Roadway Planning and Design

Roadways are the most visible and productive component of our national, state, and regional transportation infrastructure. These facilities demand constant monitoring, maintenance, and management to ensure an acceptable level of service for a growing region.

As part of the Congestion Management Process, the Birmingham MPO developed a Regional Thoroughfare Plan. The Regional Thoroughfare Plan also includes a guide for local communities intended to provide information and direction about how to develop effective local thoroughfare plans either as a component of a larger comprehensive plan or as a stand-alone element.

The regional thoroughfare plan is a planning tool and will not be binding on any community unless they choose to adopt all or parts of it.

Complete Streets

Good street design can improves livability by accommodating local travel needs and creating a safe, inviting space for community activity. Street design elements such as sidewalks, crosswalks, bikeways, on-street parking, street trees, landscaping, street lighting, bus shelters, benches and curb extensions provide an attractive environment where pedestrians, cyclists, and transit service safely co-existing.

As part of the RTP process, the Birmingham MPO developed a complete streets and routine accommodation policy. Policy 10 of the RTP states, “Project sponsors shall give due consideration to the accommodation of bicycles, pedestrians, citizens with disabilities, and transit supportive infrastructure in project planning and design.”

Bicycle and pedestrian ways shall be established in new construction and reconstruction of all transportation projects unless exceptional circumstances exist. Waivers of this consideration may be granted if one or more of the following five conditions are met:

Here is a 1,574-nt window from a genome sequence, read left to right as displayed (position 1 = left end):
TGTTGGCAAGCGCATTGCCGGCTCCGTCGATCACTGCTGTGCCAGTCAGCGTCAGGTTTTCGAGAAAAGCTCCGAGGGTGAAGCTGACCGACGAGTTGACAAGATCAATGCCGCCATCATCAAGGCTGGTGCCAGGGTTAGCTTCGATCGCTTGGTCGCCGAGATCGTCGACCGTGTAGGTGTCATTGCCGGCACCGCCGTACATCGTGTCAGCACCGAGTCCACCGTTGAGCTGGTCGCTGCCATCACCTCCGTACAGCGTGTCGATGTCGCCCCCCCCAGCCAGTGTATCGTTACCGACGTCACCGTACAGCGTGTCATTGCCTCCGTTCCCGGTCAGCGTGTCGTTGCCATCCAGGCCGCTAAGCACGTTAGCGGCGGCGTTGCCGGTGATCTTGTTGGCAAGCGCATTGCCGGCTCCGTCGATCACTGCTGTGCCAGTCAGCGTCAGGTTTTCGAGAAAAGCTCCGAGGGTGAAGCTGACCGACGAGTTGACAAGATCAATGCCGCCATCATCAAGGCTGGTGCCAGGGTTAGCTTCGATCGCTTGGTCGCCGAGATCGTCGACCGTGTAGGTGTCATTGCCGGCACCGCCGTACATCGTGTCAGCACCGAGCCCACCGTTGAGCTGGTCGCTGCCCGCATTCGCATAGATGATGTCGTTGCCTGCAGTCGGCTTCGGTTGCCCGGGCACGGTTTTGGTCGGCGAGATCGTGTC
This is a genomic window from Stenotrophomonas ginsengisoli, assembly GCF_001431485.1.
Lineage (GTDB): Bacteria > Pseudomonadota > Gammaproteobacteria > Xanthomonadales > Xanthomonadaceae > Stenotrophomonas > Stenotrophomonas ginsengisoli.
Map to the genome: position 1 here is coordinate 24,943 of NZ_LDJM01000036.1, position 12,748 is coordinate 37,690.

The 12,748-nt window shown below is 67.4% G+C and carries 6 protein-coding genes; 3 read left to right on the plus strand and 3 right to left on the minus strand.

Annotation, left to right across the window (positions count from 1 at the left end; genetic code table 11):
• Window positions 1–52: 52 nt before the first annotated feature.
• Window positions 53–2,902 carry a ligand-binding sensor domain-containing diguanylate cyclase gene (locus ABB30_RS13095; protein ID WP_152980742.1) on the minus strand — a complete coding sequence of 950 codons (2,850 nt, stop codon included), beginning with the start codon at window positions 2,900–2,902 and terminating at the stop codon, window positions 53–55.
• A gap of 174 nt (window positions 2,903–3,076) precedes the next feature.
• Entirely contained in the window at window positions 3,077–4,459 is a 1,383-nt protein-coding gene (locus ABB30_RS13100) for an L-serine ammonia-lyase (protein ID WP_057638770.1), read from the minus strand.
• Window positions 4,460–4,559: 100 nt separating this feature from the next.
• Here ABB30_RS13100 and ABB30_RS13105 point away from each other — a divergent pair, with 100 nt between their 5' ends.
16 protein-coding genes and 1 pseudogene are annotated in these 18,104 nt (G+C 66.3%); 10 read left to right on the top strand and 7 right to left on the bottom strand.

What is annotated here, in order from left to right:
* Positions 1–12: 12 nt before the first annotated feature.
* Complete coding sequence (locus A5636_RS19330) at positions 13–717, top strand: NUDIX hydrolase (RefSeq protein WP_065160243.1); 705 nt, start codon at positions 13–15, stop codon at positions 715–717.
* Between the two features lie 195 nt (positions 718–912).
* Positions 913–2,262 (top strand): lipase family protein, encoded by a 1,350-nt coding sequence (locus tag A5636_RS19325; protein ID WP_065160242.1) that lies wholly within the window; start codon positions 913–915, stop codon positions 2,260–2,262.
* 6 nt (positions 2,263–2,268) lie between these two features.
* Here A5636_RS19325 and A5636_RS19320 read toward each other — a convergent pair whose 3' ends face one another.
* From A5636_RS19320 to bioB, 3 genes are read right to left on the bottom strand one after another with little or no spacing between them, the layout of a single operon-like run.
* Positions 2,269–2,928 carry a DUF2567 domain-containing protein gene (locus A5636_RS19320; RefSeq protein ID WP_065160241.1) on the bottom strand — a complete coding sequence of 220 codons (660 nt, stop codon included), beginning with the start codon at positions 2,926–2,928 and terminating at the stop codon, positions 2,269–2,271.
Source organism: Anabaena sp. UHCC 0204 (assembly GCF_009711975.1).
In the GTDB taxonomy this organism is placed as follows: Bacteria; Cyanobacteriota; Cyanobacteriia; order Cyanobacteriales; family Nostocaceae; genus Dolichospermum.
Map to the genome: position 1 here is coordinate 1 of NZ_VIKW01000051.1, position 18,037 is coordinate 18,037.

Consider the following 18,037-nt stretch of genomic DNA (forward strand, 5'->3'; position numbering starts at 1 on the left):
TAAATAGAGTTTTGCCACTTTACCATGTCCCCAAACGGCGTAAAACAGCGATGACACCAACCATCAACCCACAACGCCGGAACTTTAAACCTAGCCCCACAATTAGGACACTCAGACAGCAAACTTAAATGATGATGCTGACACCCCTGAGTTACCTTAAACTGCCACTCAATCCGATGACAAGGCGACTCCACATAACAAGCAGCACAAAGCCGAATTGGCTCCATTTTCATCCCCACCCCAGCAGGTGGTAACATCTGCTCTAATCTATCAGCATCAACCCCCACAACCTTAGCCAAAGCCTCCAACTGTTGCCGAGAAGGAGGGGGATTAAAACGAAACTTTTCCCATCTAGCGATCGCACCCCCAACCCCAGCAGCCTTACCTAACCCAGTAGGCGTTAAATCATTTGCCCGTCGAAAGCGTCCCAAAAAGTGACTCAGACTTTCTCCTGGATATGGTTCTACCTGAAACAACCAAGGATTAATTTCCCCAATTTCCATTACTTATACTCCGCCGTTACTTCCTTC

1. Cyclists and pedestrians are prohibited by law from using the roadway (e.g. grade separated interstates, expressways, and highways). In this instance, a greater effort may be necessary to accommodate cyclists and pedestrians elsewhere within the right of way or within the same transportation corridor.
  2. The cost of establishing bikeways or walkways would be excessively disproportioned to the need or probable use. Excessively disproportionate is defined as exceeding twenty percent of the cost of the larger transportation project. In this case, the project sponsor shall propose an alternate design or spend 20 percent of the project cost of the larger project for new and/or improved existing bicycle and pedestrian facilities adjacent to the project (e.g. a parallel multi-use trail or sidewalk improvements along adjacent local streets).
  3. The project is within a sparsely populated rural (non-urban) area where there is no present or future demand expected throughout the larger project’s useful life.

The Complete Streets Policy is a statement of intent aimed specifically at providing guidance for project development. It is strongly tied to the regional thoroughfare plan where roadway design standards have been developed as an implementation step.

The Regional Thoroughfare Plan supports implementation of the RTP aspirations for developing complete streets by providing tools to better integrate street designs with nearby land uses. Complete Streets are roadways designed to safely and comfortably accommodate all users, including, but not limited to motorists, cyclists, pedestrians, transit and school bus riders, delivery and service personnel, freight haulers, and emergency responders. “All users” includes people of all ages and abilities. A well-planned street system can help prevent congestion while encouraging walking, transit and bicycling.

Read more about the Regional Thoroughfare Plan.